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DRC investment to be buoyed by elevated copper price

COPPER CAMPOUT An artisanal miner encampment which is a prolific occurrence in the Democratic Republic of the Congo

DORCAS NHLAPO The current state of copper mining in the DRC continues to place it as the leading copper producer in Africa, with sizable global mining corporations operating in the country

16th February 2024

By: Halima Frost

Senior Writer


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A forecasted increase in global copper prices will encourage continued investment in the “copper and cobalt mining powerhouse of Africa” – the Democratic Republic of the Congo (DRC) – reports business advisory firm BDO South Africa senior audit manager Dorcas Nhlapo.

She attributes this elevated investment scenario towards statistics released by insights, data and analytics provider Fitch Solutions, which reports that copper production in the DRC grew by 13.5% in 2023 as a result of increased mining activity – up from the 9.2% leap in 2022.

Nhlapo adds the current state of copper mining in the DRC continues to place it as the leading copper producer in Africa, with sizable global mining corporations operating in the country.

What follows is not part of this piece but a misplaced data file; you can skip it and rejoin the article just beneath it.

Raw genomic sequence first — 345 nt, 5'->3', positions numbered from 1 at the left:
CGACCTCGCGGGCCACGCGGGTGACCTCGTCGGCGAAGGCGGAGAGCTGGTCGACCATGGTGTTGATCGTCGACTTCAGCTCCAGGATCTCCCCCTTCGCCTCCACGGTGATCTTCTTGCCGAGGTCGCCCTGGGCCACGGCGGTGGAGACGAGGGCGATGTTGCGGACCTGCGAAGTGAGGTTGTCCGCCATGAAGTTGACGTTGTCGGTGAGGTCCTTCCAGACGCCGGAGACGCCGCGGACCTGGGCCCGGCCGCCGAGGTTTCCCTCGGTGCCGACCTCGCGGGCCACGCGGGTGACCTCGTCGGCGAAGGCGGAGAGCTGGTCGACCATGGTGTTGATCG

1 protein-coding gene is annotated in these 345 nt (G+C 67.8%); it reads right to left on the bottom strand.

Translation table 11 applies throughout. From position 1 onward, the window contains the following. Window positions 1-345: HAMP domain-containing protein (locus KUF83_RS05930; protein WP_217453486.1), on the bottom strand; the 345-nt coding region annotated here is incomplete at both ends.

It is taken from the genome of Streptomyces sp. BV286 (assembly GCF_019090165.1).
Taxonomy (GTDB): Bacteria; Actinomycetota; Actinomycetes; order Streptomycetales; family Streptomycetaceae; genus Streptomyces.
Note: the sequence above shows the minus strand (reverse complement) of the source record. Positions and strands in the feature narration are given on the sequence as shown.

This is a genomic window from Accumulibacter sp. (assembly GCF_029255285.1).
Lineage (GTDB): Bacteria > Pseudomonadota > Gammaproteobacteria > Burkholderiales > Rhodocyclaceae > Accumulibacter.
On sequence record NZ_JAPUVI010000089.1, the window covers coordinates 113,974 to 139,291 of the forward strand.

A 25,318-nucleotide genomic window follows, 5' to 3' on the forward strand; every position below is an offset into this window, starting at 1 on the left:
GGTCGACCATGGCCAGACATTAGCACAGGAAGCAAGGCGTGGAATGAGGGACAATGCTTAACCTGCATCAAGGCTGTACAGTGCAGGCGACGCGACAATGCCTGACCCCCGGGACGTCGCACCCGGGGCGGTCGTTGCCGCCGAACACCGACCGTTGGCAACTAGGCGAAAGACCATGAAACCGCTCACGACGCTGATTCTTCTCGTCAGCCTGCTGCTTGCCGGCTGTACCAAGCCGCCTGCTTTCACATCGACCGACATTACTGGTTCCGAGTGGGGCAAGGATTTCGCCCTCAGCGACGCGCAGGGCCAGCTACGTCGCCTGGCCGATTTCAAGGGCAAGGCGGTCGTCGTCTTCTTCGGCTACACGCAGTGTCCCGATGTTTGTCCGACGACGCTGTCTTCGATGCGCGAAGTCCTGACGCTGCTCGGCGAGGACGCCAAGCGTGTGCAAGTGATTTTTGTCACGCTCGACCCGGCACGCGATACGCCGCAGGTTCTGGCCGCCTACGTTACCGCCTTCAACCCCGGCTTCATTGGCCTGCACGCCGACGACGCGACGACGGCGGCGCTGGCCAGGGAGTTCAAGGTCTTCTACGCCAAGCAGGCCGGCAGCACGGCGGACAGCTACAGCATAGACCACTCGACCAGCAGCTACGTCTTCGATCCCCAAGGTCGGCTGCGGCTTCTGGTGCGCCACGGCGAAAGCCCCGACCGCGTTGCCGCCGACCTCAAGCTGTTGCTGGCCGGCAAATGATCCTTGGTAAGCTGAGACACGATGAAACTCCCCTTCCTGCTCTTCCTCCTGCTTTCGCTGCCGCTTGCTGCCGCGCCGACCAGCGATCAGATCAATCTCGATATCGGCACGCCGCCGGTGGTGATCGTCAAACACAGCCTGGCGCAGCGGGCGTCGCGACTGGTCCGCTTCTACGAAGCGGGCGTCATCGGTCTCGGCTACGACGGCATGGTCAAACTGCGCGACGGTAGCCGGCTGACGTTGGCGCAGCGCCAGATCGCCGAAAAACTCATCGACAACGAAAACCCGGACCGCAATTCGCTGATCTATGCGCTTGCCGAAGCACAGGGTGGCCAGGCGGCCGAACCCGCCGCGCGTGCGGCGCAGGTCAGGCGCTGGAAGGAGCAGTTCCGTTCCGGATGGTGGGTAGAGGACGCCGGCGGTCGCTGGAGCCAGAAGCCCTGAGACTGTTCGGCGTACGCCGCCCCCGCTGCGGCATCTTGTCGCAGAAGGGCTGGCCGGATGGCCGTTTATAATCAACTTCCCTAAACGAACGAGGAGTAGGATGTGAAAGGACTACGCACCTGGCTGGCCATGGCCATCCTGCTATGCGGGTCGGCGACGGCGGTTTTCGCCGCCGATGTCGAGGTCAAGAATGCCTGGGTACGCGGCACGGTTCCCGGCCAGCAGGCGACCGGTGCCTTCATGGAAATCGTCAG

“The DRC ranks fourth out of 16 sub-Saharan African markets as one of the most untapped and lucrative copper mining locations, and boasts the eighth largest reserves of copper globally,” she points out.

Why the Piqued Interest

“As the global energy landscape undergoes a transformative shift towards sustainability, copper is emerging as a linchpin in the transition from hydrocarbon- based production systems to diverse and ecofriendly alternatives,” says Nhlapo.

She explains that in the era of evolving energy dynamics, the significance of copper as a cost- effective and efficient conductive material used in capturing, storing and transporting new sources of energy, is more pronounced than ever. “This is reflected in current trends and predictions for the metal.”

A recently released report, from multinational professional services network PwC, the ‘Global Mine Report 2023’ sheds light on the pivotal role copper plays in the mining industry.

According to the report, 66% of deals in the mining sector during 2022 were centred around critical minerals, with copper dominating at 85% of these.

This, together with a global capital market estimated at $453.76-million and a projected growth rate of 5.1% by 2030, means the copper market is positioned for substantial expansion going forward.

The driving forces behind this surge in demand are diverse, encompassing industries such as construction, electrical and electronics, automotive, and consumer goods, Nhlapo highlights.

The trajectory of global copper mine production further supports this trend, with an anticipated average yearly growth rate of 3.2% from 2023 to 2032, and yearly output rising from 22.6-million tonnes in 2023 to 29.2-million tonnes by 2032.

Africa’s Copper Contribution

Nhlapo says that as the demand for copper intensifies globally, Africa finds itself at a crossroads.